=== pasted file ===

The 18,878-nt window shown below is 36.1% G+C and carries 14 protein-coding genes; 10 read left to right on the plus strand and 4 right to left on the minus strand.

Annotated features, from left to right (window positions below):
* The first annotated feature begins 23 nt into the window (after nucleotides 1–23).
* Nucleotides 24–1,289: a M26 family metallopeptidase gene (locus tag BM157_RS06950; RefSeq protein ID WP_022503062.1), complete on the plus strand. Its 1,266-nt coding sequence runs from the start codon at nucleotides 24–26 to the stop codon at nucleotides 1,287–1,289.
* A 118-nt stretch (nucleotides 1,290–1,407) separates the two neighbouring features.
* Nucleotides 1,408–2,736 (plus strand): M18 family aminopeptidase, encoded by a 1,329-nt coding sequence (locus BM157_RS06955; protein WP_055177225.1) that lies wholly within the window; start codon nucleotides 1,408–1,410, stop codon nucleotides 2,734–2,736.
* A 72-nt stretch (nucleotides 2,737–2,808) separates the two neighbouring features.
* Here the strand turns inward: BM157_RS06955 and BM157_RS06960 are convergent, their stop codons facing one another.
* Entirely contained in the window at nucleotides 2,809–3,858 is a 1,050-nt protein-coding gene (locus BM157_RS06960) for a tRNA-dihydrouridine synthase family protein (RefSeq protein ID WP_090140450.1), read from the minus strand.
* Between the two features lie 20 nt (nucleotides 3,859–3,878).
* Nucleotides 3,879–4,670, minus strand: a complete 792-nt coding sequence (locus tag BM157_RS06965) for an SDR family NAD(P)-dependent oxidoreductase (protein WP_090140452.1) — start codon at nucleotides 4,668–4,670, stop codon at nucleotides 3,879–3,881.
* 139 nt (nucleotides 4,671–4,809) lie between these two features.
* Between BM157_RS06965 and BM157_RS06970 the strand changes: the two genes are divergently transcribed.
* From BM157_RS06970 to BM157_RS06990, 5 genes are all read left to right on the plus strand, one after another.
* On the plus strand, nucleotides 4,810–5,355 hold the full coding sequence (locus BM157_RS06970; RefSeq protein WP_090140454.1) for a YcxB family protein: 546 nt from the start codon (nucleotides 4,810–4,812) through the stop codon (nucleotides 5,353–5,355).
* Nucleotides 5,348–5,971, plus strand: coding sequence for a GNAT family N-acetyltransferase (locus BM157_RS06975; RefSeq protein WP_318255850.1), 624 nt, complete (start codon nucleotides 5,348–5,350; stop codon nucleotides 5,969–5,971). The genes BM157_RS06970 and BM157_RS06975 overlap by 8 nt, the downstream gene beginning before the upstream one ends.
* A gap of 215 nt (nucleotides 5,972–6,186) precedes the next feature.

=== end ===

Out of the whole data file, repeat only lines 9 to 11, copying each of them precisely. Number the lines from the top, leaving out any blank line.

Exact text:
* Entirely contained in the window at nucleotides 2,809–3,858 is a 1,050-nt protein-coding gene (locus BM157_RS06960) for a tRNA-dihydrouridine synthase family protein (RefSeq protein ID WP_090140450.1), read from the minus strand.
* Between the two features lie 20 nt (nucleotides 3,859–3,878).
* Nucleotides 3,879–4,670, minus strand: a complete 792-nt coding sequence (locus tag BM157_RS06965) for an SDR family NAD(P)-dependent oxidoreductase (protein WP_090140452.1) — start codon at nucleotides 4,668–4,670, stop codon at nucleotides 3,879–3,881.